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Author Topic: Why so many drone cells?  (Read 560 times)
mtbe
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« on: May 04, 2009, 08:58:58 AM »

Northern Illinois:

Put in two packages on April 15 in a Top Bar Hive.  Inspected them this weekend.  I thought I lost one queen, so on inspection, I didn't look for the queen, I just looked for evidence that she was laying.

In both hives, I noticed a lot of drone cells (bubble shaped cappings).  Seemed like there were more bubble capping than flat cappings.  Probably by 3 or 4 to 1.

How can I tell if the flat cappings are pollen stores vs eggs?

Is that usual to have more drones in the beginning?

mtbe
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Bee-Bop
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« Reply #1 on: May 04, 2009, 09:13:06 AM »

It's been less then a month, they moved into a empty apt., still are getting the furniture arranged, and looking for jobs !   evil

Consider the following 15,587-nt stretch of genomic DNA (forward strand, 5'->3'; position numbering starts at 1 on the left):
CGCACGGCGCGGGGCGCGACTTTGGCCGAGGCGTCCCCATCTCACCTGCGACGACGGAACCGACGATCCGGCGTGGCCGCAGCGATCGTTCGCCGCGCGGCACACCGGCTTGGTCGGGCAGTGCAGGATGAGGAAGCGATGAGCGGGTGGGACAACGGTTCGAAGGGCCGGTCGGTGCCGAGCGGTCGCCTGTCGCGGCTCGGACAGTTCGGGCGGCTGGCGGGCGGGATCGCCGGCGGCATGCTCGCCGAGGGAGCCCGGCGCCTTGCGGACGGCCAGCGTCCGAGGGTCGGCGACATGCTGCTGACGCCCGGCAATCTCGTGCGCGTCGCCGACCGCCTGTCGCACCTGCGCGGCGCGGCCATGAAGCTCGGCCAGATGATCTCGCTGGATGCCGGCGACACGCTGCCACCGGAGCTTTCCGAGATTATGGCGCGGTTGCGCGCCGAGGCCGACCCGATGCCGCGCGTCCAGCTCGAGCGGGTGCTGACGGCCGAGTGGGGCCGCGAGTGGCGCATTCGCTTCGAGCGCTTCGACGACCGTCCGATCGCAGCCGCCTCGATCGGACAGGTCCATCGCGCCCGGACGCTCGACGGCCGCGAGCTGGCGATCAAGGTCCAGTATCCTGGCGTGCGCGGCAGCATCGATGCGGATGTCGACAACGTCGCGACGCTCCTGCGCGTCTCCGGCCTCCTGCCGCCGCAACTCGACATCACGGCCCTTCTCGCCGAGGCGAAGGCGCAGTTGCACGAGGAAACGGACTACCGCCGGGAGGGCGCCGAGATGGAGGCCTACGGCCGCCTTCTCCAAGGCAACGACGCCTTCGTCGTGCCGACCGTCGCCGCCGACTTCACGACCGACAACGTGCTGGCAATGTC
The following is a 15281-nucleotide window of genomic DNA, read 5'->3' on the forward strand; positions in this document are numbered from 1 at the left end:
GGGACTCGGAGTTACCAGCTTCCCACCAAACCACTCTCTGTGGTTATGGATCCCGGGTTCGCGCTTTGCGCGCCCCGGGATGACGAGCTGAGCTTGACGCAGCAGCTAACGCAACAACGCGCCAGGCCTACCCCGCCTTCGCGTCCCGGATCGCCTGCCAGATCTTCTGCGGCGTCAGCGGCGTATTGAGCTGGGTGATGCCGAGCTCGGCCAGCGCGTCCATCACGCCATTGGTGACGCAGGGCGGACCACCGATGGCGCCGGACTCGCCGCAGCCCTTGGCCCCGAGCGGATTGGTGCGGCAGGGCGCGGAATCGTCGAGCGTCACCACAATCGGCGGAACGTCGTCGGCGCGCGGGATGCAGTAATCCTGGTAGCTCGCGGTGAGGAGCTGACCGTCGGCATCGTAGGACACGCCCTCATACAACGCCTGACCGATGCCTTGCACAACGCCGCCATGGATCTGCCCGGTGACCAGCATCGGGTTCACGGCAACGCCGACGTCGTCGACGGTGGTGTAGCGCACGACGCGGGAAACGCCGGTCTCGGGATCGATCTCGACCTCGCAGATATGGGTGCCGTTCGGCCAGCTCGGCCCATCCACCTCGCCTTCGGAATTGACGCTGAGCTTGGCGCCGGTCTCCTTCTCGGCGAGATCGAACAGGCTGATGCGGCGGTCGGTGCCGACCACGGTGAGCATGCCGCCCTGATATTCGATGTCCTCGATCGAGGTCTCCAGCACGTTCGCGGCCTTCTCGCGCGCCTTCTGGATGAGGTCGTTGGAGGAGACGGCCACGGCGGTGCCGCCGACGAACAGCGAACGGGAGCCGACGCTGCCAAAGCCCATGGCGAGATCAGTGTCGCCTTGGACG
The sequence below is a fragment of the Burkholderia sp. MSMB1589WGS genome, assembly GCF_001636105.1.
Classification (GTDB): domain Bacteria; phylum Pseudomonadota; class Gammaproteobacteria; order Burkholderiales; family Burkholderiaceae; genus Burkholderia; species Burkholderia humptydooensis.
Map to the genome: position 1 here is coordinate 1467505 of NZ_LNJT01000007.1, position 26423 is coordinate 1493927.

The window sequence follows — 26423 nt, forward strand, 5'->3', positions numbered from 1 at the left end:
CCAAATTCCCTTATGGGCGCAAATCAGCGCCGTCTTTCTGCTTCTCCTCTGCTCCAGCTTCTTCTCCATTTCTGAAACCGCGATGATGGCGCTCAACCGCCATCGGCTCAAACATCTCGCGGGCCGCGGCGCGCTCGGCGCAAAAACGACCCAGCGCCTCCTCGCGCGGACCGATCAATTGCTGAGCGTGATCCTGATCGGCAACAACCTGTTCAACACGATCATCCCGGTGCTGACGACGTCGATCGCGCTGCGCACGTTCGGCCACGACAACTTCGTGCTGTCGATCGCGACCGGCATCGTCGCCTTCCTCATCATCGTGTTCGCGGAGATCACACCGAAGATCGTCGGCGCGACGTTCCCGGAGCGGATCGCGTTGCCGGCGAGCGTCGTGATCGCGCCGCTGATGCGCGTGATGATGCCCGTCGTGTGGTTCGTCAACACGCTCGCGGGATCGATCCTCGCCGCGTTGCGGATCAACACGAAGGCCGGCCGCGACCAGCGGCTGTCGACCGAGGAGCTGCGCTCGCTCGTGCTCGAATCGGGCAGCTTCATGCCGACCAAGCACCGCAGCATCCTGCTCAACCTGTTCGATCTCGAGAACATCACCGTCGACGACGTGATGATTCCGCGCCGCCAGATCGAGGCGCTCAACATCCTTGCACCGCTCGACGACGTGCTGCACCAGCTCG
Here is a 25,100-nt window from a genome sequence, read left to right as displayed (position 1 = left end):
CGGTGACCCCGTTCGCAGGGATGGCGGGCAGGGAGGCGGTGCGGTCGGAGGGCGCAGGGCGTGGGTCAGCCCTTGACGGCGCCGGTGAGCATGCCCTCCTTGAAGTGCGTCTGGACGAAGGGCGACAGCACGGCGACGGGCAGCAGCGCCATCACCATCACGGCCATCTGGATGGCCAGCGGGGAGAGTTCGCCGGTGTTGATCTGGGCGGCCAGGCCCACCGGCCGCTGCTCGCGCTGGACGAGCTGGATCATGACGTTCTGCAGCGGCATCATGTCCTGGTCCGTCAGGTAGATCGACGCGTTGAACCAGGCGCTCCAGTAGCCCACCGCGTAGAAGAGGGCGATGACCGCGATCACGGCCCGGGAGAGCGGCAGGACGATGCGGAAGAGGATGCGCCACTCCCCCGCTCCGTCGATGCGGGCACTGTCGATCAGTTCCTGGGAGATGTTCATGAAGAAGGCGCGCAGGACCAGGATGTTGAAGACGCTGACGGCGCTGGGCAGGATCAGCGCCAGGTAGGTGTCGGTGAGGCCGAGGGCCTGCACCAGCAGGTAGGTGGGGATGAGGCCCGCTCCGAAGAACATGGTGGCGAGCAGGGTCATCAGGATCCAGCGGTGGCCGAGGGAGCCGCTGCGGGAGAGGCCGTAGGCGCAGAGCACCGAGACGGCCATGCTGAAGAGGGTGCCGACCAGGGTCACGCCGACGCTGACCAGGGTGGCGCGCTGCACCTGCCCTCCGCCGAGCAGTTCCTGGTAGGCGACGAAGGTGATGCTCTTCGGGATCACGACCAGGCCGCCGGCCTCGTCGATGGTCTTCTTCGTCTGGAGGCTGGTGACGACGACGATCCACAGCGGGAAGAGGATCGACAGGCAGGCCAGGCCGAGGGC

A new Queen may lay a number of Drones.

Give them another week or two, mean while join your local bee club, local advise is the best, visit your public library for some bee books.

Don't worry, enjoy

Bee-Bop
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JP
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« Reply #2 on: May 04, 2009, 09:18:53 AM »

Things will probably even out as you are just heading into spring. Early spring build up brings drone laying, its inate and happens every spring as the bees come out of wintering.

Not to worry just yet.


...JP
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Scadsobees
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« Reply #3 on: May 04, 2009, 12:50:33 PM »

If the flat cappings are only one color and are even with the tops of the cells, then that is likely worker brood.  Pollen usually only fills up 2/3 or 3/4 of the cell and are differing colors of yellow/green/brown/orange.  The bees don't cap pollen.

I agree, books from the library are great.

Rick
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Rick
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